All About Hemp: First House Bill About Transporting Hemp; Quarles Says Program Stays ‘Research Project’

January 23rd, 2020


Category: Miscellaneous

(Northern Kentucky Tribune) – Legislation affecting Kentucky’s burgeoning hemp industry is the first to clear the Kentucky House during the 2020 General Assembly.

The bill’s sponsor, Rep. Matthew Koch, R-Paris, told his colleagues it has the endorsement of The Kentucky Hemp Association and Agriculture Commissioner Ryan Quarles.

“This bill incorporates language and recent guidelines issued by the U.S. Department of Agriculture relating to hemp,” he told his colleagues on the House floor. “It also allows the University of Kentucky lab to contract with other labs to meet all the USDA standards for Kentucky hemp testing. It sets requirements for transporting hemp and hemp products, with at least a 24-hour notice, and it can be emailed to the Kentucky Department of Agriculture.”

It also contains an emergency clause, meaning it would become effective upon the governor’s signature, rather than take effect in July with other legislation.

Rep. Joe Graviss, D-Versailles, expressed support for the bill, adding, “We might want to consider a requirement to report the destination. We need to account for the fact they have received what the processor said they were sending, so it matches.”

Graviss also wondered if the material would leave the state, to which Koch replied, “No sir. This bill is attempting to create a safe harbor for in-state transportation.  We have no say on out of state transportation.”

Rep. Wilson Stone, D-Scottsville said, “We have given birth to a fast-growing industry here and we certainly need to do everything we can to help the folks who put time and labor into it to allow them to be prosperous and our Commonwealth to be prosperous.”

There were several members who complained the bill was stricter than federal law on the amount of THC allowed in the plants.

Still, the measure was approved on a 70-17 vote.

The bill now heads to the Senate for consideration.

Quarles: Hemp program continues as research project

Kentucky Commissioner of Agriculture Ryan Quarles has announced that his department will continue to operate the hemp program as a research pilot project in 2020 while transitioning to a commercial hemp program.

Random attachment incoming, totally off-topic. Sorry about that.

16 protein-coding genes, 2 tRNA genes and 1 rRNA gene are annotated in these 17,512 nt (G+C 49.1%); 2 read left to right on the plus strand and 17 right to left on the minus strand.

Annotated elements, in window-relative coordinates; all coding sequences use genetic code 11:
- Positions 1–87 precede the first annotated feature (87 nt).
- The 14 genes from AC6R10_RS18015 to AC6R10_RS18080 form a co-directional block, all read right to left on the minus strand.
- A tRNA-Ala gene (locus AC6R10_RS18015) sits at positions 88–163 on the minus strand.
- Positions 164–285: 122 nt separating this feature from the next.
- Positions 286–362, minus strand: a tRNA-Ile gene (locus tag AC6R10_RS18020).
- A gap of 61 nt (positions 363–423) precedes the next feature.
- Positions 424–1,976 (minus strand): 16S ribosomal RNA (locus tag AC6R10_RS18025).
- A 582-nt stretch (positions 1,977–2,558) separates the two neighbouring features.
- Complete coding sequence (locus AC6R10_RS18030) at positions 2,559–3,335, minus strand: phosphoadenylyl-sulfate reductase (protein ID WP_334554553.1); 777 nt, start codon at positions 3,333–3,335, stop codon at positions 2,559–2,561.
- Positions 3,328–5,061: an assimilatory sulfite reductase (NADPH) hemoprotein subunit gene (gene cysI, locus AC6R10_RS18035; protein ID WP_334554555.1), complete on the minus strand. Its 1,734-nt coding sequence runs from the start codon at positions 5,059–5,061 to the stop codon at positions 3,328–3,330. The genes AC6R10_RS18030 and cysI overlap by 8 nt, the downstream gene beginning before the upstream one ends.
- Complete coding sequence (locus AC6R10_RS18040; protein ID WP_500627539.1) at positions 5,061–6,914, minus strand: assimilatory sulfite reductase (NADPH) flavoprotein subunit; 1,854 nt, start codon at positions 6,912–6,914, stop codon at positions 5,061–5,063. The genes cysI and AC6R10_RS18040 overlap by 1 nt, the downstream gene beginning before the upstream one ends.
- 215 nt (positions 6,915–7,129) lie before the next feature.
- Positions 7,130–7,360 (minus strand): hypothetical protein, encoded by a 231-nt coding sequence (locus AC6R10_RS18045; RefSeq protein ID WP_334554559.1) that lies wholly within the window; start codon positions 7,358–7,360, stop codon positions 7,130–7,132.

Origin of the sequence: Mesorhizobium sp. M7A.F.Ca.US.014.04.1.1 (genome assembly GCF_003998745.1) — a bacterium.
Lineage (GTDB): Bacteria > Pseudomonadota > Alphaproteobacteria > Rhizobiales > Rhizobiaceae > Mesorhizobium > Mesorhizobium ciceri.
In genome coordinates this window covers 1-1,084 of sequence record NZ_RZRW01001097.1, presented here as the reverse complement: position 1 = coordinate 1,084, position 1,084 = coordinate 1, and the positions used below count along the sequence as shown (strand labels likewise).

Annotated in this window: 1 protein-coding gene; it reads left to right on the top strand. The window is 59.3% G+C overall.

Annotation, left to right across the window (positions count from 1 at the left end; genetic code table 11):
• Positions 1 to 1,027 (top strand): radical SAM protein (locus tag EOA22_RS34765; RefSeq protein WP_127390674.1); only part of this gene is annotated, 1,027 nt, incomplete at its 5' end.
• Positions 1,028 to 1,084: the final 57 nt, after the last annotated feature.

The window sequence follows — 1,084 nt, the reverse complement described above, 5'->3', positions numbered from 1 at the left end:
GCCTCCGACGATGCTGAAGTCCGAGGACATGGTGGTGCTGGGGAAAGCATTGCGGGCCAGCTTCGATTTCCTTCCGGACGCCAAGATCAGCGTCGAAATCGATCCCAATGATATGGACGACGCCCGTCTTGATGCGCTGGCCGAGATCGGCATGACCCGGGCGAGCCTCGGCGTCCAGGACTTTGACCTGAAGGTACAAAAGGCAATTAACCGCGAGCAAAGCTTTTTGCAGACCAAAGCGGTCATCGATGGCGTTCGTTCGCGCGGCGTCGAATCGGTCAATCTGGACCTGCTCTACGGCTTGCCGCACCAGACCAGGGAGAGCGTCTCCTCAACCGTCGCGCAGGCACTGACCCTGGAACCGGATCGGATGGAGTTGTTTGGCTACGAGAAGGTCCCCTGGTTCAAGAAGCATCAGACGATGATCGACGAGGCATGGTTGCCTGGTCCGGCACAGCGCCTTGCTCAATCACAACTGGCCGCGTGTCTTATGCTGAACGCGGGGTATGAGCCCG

“The 2018 Farm Bill removed industrial hemp from the federal list of controlled substances, a move which has been a catalyst for hemp growers and businesses,” Quarles said. “Wisely, Congress also gave state departments of agriculture the option to operate state pilot programs for another year before submitting new plans to the U.S. Department of Agriculture.”

He says his office will be working with Kentucky’s Congressional delegation, including Senators Mitch McConnell and Rand Paul to make sure that the other federal regulators, particularly the Food and Drug Administration, hear the needs of farmers in Kentucky and make regulatory decisions with them in mind.

“By maintaining the pilot program for another growing season, Commissioner Quarles is protecting Kentucky’s farmers, processors, and manufacturers while the U.S. Department of Agriculture continues developing its final rule,” McConnell said. “I hope USDA will continue working with states, including Kentucky, to make the final rule as workable as possible in accordance with the Farm Bill.”

The 2018 Farm Bill included a measure that removed industrial hemp from the federal Controlled Substances Act, gave hemp growers increased access to USDA programs and outlined the requirements a state regulatory framework must contain to earn approval by the U.S. Department of Agriculture. The KDA will submit comments to USDA about the interim final rule before the Jan. 29 deadline.

The window to apply to grow hemp in Kentucky this year is open until March 15, and the application is available online.  Processor applications are available there as well and will be accepted year-round.

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